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Trouble Ahead: With Trump and For Him 

Photo by Marc Nozell | CC BY 2.0

Photo by Marc Nozell | CC BY 2.0

The good news is that Hillary Clinton won’t be starting World War III.   Also, at least for now and probably forever, we are rid of the two most noxious political families in recent American history, the Bushes and the Clintons.

For this, thank Donald Trump.  Remember him on Thanksgiving Day.

Thank corporate media too.  They loved Hillary, but they loved advertising revenue more; and the Donald was a godsend for their bottom lines.  They showered him with enough free publicity to elect a dozen buffoons.

Not long ago, when only the tabloids were reporting on Trump, it looked like the 2016 election would be a Hillary versus Jeb Bush affair that would do in one or the other of their respective dynasties, but not both.

It didn’t work out that way, however.  The Clintons didn’t do the Bushes in; Trump did.  Then, a few months later, he took care of the Clintons.  Three cheers to him for that!


Will any more good come from the Donald’s doings?   The prospects are dimming.  But if he does try to deliver on some of the positions he took during the campaign, there is a chance.

On environmental issues, Trump, a climate change denier, will be a disaster.  But disaster was in the cards anyway because, like Barack Obama, Hillary Clinton comes straight out of the little talk and less action school of environmental policy.  Trump is likely to be god-awful on civil liberties issues too; but, in that area too, neither Hillary nor Obama were much good either.

On trade policy, though, job creation, and infrastructure development, the positions Trump took during the campaign beat anything Hillary promised.  Trump outflanked her from the left.

And his views on relations with Russia and China, regime change wars, and imperial overreach, as best they can be ascertained, are a lot wiser and less lethal than hers.  These are not so much left-right issues as matters of common sense.

Clinton’s overriding concern was and always has been to maintain and expand American world domination — in the face of economic decline, and at no matter what cost.  Trump wants, or says he wants, to do business with other countries in the way that he did with sleaze ball real estate moguls and network executives, people like himself.   He wants to make deals.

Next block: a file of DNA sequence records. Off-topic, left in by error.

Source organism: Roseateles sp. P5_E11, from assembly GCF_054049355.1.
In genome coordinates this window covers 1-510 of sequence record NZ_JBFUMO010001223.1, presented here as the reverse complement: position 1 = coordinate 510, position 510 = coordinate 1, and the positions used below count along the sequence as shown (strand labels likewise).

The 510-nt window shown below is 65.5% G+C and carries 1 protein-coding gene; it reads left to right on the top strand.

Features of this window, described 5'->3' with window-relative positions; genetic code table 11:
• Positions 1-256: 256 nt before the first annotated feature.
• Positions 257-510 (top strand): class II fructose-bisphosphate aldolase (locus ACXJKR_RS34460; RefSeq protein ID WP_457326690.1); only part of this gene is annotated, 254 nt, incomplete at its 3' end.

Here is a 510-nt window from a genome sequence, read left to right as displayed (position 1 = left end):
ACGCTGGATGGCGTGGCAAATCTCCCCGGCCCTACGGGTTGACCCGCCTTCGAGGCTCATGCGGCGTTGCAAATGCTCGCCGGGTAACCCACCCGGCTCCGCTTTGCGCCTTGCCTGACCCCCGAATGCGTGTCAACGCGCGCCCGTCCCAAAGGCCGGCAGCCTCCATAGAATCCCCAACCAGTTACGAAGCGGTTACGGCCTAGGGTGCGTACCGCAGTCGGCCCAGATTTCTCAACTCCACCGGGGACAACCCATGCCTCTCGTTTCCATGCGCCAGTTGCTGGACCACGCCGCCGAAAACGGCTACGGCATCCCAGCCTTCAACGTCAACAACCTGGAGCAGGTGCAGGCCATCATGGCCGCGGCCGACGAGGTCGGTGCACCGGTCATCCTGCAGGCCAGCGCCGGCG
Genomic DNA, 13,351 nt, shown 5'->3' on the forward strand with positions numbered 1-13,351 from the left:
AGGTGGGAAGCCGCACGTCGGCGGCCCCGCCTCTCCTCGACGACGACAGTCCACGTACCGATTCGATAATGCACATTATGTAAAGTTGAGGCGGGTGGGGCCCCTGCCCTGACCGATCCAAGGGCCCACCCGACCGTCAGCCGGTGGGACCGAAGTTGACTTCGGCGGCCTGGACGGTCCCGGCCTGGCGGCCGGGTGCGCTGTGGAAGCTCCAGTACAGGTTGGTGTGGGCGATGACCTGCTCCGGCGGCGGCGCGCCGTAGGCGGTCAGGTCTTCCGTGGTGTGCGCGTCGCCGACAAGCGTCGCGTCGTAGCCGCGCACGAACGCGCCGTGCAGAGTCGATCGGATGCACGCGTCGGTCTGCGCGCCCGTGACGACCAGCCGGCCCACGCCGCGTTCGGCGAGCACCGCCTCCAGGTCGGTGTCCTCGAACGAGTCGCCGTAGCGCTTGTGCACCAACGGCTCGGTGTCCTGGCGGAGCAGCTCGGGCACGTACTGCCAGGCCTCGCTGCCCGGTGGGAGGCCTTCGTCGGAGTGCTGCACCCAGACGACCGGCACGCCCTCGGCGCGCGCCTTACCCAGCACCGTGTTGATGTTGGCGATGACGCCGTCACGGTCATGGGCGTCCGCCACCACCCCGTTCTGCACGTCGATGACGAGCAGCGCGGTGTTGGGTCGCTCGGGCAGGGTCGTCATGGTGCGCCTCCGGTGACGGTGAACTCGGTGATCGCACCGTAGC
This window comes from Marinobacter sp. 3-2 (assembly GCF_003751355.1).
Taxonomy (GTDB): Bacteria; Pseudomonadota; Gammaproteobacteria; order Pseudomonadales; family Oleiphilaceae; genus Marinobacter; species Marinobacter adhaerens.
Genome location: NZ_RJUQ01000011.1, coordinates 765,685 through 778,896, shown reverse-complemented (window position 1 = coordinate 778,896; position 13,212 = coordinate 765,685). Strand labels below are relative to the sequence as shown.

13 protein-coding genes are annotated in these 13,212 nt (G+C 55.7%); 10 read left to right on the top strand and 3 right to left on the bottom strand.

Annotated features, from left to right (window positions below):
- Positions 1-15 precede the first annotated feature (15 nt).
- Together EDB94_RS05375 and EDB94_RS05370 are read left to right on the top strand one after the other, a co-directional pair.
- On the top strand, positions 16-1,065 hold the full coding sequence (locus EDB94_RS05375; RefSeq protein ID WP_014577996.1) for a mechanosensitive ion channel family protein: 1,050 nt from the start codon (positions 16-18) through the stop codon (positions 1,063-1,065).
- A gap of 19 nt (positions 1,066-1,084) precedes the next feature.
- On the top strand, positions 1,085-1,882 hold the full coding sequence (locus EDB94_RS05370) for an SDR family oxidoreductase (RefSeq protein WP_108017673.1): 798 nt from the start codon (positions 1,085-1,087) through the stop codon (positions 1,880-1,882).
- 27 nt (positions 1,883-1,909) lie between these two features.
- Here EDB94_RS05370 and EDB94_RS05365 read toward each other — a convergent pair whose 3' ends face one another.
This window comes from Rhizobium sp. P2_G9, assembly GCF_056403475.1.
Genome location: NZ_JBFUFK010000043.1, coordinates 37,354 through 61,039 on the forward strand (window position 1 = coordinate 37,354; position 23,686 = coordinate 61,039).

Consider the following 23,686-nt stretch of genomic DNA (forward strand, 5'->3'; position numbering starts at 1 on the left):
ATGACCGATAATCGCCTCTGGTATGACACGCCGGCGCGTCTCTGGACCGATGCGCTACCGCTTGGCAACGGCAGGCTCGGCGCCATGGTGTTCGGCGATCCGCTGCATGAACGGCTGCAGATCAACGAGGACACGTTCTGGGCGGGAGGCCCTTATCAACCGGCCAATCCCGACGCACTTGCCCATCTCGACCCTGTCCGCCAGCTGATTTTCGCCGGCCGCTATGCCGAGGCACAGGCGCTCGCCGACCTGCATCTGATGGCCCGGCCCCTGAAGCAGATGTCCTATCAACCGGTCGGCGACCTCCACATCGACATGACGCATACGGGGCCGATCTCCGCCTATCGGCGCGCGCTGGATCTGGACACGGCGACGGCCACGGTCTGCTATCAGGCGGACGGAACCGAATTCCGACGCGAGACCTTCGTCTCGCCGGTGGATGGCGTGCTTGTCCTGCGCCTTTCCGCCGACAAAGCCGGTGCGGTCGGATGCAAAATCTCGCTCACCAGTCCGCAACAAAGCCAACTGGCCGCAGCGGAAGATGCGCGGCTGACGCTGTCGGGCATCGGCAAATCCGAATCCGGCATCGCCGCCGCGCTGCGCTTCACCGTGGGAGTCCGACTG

The Trump way is, as they say, “transactional.”  The idea is to wheel and deal on a case-by-case basis, with no further, non-pecuniary end in view.

In the real estate world and in network television, that would mean wringing as much money out of each transaction as possible.   What it would mean in world affairs is unclear – except perhaps to those who think that “making America great again” isn’t meaningless cant.

Better that, though, than a foreign policy dedicated to keeping America the world’s hegemon.  That is the foreign policy establishment’s aim; it is therefore Clinton’s too.   It is the way of perpetual war.  Trump’s way is far from ideal, but it is less wasteful, less onerous and less reckless.

During the campaign, Trump would sometimes speak out against banksters and financiers, especially the too-big-to-fail and too-big-to-jail kind.   For some time, though, the “populist” billionaire has been signaling to his class brothers and sisters in the financial “industry” that he is more likely to deregulate than to regulate their machinations.

This will become even clearer once Trump settles on key Cabinet posts and on his economic advisors.   It is already plain, though, that the modern day counterparts of Theodore Roosevelt’s “malefactors of great wealth” have little to fear; they and Trump are joined by indissoluble bonds of class-consciousness and solidarity.

Many of the rich and heinous were skeptical of Trump’s candidacy at first; because he is such a loose cannon.  But now that he has won, the bastards are sucking up;  and glee is returning to Wall Street.

There is no doubt about it: whoever voted for the Donald for “populist” reasons is an out and out chump.

Trump is now starting too to allay the fears of the movers and shakers of the National Security State.   He still has a way to go, however.  We can therefore still hope that they are right to worry.  What is bad for them is good for the country.

Clinton’s defeat also seems to have unnerved their counterparts in European capitals, at NATO headquarters in Brussels, and in Japan, South Korea and other countries where the presence of the American military has been very very good for the few at the top, and disastrous for ordinary people.